Open source developer wins government grant

Open Source Victoria (OSV) will attempt to harness support from high school enthusiasts and take its message to all corners of the state after winning a A$50,000 (US$35,800) grant under MultiMedia Victoria's Next Wave program.

Having won a highly competitive process that began "about one year ago", OSV spokesperson and open source evangelist, Con Zymaris said the lobby group-cum-business consortium would make "good use" of the money.

Zymaris said there were "about six or seven projects" in the pipeline that would all benefit from the cash injection from the Victorian State Government's grant program. They included:

— an application development competition for Victorian school students.

— publishing and circulating a fully functional CD-based Linux distribution to 5,000 small business, corporate and government decision makers throughout the state.

— the production and distribution of a series of white papers outlining the benefits, advantages and business opportunities of open source computing.

— a joint project with education administrators to demonstrate open source code to teachers and students.

— a travelling road show taking the open source message to major urban and regional centres.

Setting up a centralised resource and point of call for all things relating to open source computing.

"Most of these projects were already underway in some form or manner but the grant will help us produce a much better outcome at a much faster rate than would have been otherwise possible," Zymaris said. "We are used to running lean and mean and can make A$50,000 stretch a long way."

He said that OSV had already done about one-third of the work relating to these projects with the help of volunteer labour from OSV members. There were now 90 organisations or consultants that were members of OSV after just over a year of collaboration.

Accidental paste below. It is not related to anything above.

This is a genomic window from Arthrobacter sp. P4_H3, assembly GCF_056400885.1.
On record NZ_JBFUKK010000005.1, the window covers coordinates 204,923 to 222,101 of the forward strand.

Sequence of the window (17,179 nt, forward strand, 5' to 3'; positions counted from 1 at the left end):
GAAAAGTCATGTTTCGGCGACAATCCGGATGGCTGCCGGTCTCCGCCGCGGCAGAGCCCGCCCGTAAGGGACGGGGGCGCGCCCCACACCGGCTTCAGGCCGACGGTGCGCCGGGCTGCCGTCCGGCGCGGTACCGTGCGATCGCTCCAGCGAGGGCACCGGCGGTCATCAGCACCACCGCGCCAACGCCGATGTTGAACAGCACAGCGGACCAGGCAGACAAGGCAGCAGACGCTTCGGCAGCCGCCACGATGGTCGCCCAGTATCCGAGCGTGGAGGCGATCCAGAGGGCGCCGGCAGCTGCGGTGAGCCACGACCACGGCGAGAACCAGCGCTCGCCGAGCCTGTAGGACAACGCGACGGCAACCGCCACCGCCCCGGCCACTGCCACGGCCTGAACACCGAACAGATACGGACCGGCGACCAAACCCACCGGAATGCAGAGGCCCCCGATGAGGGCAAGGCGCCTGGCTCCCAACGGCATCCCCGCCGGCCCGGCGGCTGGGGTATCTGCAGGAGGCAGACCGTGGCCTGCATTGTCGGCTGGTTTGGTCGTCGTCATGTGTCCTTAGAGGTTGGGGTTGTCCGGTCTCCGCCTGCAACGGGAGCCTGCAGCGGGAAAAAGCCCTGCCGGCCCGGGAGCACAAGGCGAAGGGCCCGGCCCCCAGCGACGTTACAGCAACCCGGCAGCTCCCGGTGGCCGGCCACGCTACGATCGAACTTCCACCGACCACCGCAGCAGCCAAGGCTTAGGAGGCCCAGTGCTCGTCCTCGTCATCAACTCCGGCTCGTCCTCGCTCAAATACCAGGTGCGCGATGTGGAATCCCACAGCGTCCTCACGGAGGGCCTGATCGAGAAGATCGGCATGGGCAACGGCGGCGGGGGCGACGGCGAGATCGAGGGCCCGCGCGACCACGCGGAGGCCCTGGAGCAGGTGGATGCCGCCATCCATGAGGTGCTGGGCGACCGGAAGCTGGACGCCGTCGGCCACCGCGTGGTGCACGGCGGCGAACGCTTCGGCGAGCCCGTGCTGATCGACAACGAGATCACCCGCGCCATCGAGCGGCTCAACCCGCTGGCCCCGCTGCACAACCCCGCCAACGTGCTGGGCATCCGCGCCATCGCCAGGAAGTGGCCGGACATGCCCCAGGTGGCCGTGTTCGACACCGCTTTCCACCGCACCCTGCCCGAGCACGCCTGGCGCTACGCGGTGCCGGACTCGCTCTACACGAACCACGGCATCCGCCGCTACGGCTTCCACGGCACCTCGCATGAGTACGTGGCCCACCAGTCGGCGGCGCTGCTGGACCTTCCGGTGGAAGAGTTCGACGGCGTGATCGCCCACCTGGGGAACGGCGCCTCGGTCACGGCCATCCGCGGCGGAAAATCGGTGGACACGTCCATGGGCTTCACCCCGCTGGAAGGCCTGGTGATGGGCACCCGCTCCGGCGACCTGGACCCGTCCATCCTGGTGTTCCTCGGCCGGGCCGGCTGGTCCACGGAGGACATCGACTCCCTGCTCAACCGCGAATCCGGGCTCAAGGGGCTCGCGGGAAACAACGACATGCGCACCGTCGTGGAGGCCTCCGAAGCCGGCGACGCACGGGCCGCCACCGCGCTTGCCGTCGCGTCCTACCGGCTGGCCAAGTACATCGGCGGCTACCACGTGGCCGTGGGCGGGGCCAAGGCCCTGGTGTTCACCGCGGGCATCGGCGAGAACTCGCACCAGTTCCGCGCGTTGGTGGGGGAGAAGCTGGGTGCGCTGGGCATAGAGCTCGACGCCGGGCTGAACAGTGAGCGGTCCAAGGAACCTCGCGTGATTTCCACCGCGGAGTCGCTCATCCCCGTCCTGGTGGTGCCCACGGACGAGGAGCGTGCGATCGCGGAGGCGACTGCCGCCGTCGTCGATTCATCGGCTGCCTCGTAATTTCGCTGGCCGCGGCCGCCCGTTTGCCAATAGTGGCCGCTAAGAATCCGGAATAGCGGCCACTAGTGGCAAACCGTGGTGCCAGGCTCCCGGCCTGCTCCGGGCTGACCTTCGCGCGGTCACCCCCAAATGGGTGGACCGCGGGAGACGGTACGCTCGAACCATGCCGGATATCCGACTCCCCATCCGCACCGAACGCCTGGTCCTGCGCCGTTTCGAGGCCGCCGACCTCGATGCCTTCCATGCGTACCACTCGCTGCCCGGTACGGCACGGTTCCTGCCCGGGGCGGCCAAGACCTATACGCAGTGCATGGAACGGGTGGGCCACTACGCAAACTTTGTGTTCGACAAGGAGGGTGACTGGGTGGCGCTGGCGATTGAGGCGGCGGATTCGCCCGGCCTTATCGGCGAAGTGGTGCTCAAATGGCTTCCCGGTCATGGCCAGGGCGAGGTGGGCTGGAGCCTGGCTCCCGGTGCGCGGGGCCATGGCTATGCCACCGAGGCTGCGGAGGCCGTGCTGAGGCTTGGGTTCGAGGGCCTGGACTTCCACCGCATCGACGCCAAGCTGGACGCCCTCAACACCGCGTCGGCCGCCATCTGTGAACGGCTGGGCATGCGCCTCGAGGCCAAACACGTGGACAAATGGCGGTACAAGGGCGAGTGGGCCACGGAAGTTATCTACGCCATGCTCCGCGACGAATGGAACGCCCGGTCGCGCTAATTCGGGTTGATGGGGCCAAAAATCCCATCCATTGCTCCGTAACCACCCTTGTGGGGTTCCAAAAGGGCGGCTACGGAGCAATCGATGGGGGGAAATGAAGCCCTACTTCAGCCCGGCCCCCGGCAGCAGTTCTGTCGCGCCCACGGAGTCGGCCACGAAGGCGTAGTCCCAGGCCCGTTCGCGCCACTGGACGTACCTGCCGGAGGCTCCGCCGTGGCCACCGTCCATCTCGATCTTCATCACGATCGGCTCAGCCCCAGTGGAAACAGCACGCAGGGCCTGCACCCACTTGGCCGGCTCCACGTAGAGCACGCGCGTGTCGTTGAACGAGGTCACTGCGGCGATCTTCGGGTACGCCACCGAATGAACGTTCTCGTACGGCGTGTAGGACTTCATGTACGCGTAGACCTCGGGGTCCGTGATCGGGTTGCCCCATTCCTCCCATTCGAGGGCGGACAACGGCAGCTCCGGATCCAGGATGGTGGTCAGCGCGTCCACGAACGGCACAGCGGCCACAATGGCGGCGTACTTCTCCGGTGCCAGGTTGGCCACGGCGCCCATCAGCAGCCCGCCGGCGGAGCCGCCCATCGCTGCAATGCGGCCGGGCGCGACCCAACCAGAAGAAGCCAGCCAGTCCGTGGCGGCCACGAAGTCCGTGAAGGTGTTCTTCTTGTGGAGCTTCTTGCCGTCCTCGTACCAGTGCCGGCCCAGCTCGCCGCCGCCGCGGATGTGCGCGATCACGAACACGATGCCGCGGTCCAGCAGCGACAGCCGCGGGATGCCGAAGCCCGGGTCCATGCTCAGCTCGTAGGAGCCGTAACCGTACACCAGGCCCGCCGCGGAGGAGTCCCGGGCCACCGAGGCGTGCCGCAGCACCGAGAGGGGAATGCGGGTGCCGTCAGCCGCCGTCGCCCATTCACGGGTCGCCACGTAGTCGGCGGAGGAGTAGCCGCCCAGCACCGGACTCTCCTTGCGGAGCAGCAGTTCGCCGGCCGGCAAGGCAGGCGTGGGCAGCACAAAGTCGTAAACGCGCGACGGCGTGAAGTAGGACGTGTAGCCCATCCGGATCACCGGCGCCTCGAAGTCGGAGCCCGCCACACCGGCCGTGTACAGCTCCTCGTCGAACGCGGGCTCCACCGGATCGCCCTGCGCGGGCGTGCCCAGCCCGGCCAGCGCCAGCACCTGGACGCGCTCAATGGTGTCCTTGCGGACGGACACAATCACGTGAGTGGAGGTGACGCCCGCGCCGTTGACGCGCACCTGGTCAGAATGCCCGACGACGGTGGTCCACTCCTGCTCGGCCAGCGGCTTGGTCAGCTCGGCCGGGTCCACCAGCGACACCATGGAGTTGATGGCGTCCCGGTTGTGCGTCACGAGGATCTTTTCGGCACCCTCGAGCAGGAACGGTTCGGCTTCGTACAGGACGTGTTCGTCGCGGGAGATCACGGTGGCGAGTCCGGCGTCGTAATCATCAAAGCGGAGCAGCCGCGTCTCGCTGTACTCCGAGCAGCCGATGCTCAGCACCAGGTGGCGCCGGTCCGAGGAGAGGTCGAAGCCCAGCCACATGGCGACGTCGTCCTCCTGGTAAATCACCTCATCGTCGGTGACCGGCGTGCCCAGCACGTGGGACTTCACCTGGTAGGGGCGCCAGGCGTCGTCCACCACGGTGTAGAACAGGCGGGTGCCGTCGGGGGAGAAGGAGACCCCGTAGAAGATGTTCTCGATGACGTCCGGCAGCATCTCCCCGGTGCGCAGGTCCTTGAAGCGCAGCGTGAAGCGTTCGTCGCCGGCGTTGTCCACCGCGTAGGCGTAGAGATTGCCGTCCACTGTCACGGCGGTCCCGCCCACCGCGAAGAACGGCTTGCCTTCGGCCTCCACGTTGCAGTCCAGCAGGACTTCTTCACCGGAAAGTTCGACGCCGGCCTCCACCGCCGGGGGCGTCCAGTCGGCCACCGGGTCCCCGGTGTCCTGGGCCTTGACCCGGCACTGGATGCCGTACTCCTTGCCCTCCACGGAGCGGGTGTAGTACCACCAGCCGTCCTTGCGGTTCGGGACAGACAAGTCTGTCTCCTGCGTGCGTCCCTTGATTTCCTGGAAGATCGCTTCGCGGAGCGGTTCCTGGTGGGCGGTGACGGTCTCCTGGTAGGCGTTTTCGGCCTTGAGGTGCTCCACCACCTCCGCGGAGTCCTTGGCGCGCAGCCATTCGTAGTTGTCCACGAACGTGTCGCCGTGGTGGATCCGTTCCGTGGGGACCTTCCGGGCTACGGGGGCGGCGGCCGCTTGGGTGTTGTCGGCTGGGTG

"With the competition, students will be able to enter any application they want so long as it is fully or partially based around readily available open source code," he said. "We are trying to build support for the open source movement from the ground up.

"With the CD, people will be able to insert it into their PC and run a Linux operating system entirely from the disk. They will be able to sample Linux without affecting their normal OS in any way."

Zymaris said it was crucial for OSV to move on from making "airy fairy" statements about the benefits of open source and get to some hard research and demonstrable facts.

He said that there would as many as six white papers written outlining the advantages of Linux.

"In the end this is all about business for OSV members," he said. "The main aim for them is to make a buck. That is why we are all putting in an enormous effort to further the cause of open source.

"We need to build some concrete steps showing the business benefits to users and resellers of buying and selling solutions based on — or including — open source codes. That is what the white papers are for."

Locations and dates for the road show had yet to be finalized, Zymaris said.

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